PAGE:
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Cereal killer caught! New tech stops wheat fungus

One of the oldest and most notorious cereal killers in the world may finally be about to face justice.

Wheat rusts have been the bane of farmers for generations, with the fungus capable of ruining a good crop and ending any hope that its grains may eventually find their way into your breakfast.

But scientists have now created a new mobile surveillance technique to rapidly diagnose the issue within just 48 hours, allowing for it to be nipped in the bud before it spreads too far.

Image: The tech has been used in Ethiopia. Pic: John Innes Centre

The findings are detailed in the journal BMC Biology and could be a game-changer for farmers, who have had to cope with strains of rust capable of adapting to wheat grown to be resistant to infection.

It means the best way to stay ahead of the rusts is to quickly identify and track the disease in the field.

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Dr Dave Hudson, co-author of the study, which was carried out in Ethiopia, said: "Knowing which strain you have, is critical information that can be incorporated into early warning systems and results in more effective control of disease outbreaks in farmer's fields."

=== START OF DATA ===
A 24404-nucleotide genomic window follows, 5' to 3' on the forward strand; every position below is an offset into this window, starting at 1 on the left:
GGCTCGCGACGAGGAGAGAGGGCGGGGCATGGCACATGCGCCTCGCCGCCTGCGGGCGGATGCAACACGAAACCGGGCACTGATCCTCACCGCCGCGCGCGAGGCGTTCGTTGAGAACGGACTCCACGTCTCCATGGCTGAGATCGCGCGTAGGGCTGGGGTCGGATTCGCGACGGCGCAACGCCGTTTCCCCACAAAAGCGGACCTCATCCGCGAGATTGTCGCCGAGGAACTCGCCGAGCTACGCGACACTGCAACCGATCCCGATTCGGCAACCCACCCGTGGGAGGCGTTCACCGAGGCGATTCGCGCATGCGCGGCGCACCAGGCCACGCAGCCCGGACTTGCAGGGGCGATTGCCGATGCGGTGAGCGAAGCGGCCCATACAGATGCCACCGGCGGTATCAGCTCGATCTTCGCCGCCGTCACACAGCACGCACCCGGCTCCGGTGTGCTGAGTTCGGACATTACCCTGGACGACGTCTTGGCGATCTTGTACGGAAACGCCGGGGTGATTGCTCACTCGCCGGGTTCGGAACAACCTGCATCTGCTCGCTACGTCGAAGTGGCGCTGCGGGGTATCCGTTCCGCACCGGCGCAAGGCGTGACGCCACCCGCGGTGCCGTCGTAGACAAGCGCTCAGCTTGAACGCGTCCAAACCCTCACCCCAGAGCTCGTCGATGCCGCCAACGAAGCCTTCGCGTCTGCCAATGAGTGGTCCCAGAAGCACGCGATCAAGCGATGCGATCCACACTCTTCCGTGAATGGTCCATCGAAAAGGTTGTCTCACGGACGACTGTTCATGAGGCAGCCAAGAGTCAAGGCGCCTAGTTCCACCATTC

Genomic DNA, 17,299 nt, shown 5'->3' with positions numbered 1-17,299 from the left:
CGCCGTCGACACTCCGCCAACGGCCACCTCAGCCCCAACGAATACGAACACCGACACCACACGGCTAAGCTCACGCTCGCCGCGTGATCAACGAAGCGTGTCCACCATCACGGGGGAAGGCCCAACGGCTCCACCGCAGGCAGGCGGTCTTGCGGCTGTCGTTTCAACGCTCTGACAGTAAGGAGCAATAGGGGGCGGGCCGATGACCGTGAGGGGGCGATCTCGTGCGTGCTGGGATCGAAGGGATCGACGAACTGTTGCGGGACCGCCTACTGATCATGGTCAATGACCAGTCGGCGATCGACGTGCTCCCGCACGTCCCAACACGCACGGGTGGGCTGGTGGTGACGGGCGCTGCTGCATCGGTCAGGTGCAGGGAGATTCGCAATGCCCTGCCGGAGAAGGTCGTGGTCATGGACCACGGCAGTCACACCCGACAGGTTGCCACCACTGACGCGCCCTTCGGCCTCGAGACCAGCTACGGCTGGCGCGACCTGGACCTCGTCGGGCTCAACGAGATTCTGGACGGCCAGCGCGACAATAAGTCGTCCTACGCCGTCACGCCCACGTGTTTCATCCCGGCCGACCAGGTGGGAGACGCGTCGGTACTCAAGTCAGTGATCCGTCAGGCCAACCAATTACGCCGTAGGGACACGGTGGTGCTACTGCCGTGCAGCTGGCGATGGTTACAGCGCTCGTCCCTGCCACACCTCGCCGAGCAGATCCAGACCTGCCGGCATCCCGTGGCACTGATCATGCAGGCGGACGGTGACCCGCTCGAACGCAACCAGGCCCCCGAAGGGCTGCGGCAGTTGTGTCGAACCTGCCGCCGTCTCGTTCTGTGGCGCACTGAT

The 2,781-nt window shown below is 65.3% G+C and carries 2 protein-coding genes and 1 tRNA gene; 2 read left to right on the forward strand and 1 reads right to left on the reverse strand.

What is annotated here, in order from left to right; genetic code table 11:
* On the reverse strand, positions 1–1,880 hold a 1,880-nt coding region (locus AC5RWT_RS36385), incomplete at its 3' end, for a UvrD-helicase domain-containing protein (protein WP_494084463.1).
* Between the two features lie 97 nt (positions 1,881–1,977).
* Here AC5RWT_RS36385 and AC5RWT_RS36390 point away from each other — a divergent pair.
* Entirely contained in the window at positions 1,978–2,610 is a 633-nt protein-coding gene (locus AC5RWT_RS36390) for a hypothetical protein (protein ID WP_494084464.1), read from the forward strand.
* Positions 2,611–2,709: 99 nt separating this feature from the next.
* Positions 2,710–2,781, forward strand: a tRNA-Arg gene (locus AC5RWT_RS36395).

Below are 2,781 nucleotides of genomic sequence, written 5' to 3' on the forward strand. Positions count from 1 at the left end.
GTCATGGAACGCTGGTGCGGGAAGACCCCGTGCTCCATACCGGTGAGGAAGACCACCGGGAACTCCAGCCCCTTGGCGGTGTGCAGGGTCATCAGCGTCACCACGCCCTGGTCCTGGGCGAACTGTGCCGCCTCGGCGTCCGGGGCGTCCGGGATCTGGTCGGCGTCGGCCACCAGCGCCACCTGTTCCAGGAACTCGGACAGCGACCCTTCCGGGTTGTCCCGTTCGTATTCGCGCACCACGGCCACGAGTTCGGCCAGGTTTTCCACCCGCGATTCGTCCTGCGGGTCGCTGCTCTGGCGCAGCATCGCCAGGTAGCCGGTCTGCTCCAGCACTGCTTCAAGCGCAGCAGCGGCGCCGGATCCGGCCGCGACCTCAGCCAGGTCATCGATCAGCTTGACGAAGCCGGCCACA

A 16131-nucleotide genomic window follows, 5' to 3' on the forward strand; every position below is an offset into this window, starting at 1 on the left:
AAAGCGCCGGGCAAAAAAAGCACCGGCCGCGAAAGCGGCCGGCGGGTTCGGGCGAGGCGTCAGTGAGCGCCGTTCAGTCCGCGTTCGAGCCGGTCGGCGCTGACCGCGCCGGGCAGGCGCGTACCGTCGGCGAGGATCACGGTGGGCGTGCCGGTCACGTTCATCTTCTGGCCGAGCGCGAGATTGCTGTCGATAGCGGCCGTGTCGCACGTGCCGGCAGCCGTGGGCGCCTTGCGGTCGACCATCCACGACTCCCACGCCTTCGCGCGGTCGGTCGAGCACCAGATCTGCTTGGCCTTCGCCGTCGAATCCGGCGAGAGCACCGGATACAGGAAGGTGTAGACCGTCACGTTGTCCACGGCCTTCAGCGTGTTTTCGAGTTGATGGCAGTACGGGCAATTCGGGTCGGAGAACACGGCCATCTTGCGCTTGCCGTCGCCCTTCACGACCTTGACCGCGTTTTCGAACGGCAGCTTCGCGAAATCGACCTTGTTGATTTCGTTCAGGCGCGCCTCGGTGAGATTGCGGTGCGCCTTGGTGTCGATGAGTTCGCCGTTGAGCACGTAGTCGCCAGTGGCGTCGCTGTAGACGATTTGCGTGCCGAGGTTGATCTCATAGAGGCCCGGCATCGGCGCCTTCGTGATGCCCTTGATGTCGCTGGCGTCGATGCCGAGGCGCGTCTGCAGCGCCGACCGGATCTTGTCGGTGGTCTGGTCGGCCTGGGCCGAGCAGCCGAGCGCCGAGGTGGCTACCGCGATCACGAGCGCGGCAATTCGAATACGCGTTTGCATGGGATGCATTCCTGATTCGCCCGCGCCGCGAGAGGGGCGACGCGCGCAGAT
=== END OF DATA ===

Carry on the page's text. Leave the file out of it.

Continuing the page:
The new system has been dubbed MARPLE (Mobile And Real-time Plant Disease), and Dr Hudson and his colleagues are confident it make coping with wheat rusts far less of a mystery.

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It is able to target specific parts of its genetic code to identify whether the strain is one that has been faced before or a new one, which will help farmers know how best to protect their crops.

cereal
Image: Wheat grains are crucial to all sorts of cereals

Dr Diane Saunders, who led the study and leads research at the John Innes Centre in Norwich, said "The challenge is that tracking the wheat rusts is not as simple as you would expect. There are many different strains, all with unique characteristics that cannot be told apart without lengthy in-lab tests.

"Identifying which ones are a threat can take many, many months, likely by which time the infection has spread."

As well as saving time, its portability means MARPLE could be easily deployed anywhere in the world, and it is designed to be simple to use so that farmers with less facilities or specialist knowledge can take full advantage.

It is hoped that its successful trial in the Ethiopian town of Holeta will see it rolled out in other areas in future.

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